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I want to create a table for a few blocks of source code. In LaTeX, I would do

\hline 
\begin{lstlisting}
abc;
def;
\end{lstlisting}
\tabularnewline

Is there a way to accomplish something like this in ConTeXt? I have tried \starttyping and \stoptyping within table cells, but the file fails to compile if I do that.

The reason I would like to use tables is that I could then use \placetable for floats, and also that I would have a clean way of referring to it in other parts of the document.

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2 Answers

up vote 4 down vote accepted

Use buffers. Store the content in a buffer using

\startbuffer[...] 
  ...
\stopbuffer

and retrieve it using \typebuffer. Here is a simple example with tables.

\startsetups table:setup
  \setupTABLE[each][each][frame=off]
  \setupTABLE[row][first][style=bold,color=white,background=color,backgroundcolor=black]
  \setupTABLE[row][last][bottomframe=on, framethickness=3bp]
\stopsetups
\starttext

\startbuffer[CPP]
#include <iostream.h>

void main()
{
  cout << "Hello World\n";
}
\stopbuffer

\startbuffer[ruby]
puts "Hello World"
\stopbuffer

\startTABLE[setups=table:setup]
  \NC C++                \NC Ruby              \NC \NR
  \NC \typebuffer[CPP]   \NC \typebuffer[ruby]  \NC \NR
\stopTABLE
\stoptext

which gives

enter image description here

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This suits my document well. Thanks! –  prash Feb 15 '12 at 17:51
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The first thing: Verbatin text in tables work:

\starttext

\starttabulate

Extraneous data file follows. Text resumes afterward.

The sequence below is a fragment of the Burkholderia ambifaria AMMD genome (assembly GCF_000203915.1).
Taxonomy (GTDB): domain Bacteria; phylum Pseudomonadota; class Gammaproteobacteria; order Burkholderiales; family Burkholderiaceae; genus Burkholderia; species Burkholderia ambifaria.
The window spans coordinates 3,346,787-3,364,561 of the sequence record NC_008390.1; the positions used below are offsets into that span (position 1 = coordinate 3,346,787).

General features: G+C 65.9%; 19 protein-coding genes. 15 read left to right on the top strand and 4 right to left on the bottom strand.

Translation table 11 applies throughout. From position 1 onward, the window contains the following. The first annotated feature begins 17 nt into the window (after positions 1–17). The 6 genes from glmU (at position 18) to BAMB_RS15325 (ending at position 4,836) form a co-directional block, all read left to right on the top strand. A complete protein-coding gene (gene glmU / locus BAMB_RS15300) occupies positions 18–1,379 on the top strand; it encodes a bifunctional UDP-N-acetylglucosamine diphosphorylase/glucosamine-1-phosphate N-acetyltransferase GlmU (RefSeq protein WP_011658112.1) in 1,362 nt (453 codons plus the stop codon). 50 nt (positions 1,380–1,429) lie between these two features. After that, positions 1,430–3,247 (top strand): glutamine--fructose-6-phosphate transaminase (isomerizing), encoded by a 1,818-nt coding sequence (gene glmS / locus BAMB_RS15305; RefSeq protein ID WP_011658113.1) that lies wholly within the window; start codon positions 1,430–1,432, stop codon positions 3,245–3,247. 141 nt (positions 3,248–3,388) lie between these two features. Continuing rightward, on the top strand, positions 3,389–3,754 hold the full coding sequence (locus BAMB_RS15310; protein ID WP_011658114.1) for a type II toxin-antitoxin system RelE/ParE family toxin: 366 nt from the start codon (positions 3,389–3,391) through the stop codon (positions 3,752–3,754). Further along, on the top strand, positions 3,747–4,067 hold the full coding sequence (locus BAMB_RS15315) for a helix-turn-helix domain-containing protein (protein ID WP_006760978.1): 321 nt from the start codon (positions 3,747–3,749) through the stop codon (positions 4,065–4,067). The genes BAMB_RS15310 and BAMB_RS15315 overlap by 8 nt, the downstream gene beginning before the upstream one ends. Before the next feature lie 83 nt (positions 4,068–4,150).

\NC Foo        \NC Bar \NC\AR
    \NC \type{Foo} \NC Bar \NC\AR
\stoptabulate

\bTABLE
    \bTR
        \bTD Foo \eTD
        \bTD Bar \eTD
    \eTR
    \bTR
        \bTD Foo        \eTD
        \bTD \type{Bar} \eTD
    \eTR
\eTABLE

\stoptext

Result: firstresult

The second thing is that you don't need a table to refer to your code. You can create your own floating type. However even that doesn't have to float. The following code creates a custom floating evironment, not perfect, but hopefully enough to get you started.

\definefloat [code] [codes]

\starttext

\input knuth

As illustrated in \in{code}[code:example].

\startplacecode [title=Some example code., reference=code:example]
    \starttyping
        int main(){
            return 0;
        }
    \stoptyping
\stopplacecode

\stoptext

It looks like this:

secondresult

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Your first answer works only with single line text, so I can't use it. I like your second answer, and will use it later. For the moment, though, I need tables. –  prash Feb 15 '12 at 17:55
    
If you need more text, then buffers is the way to go, see Adityas anwser. –  Marco Feb 15 '12 at 18:08
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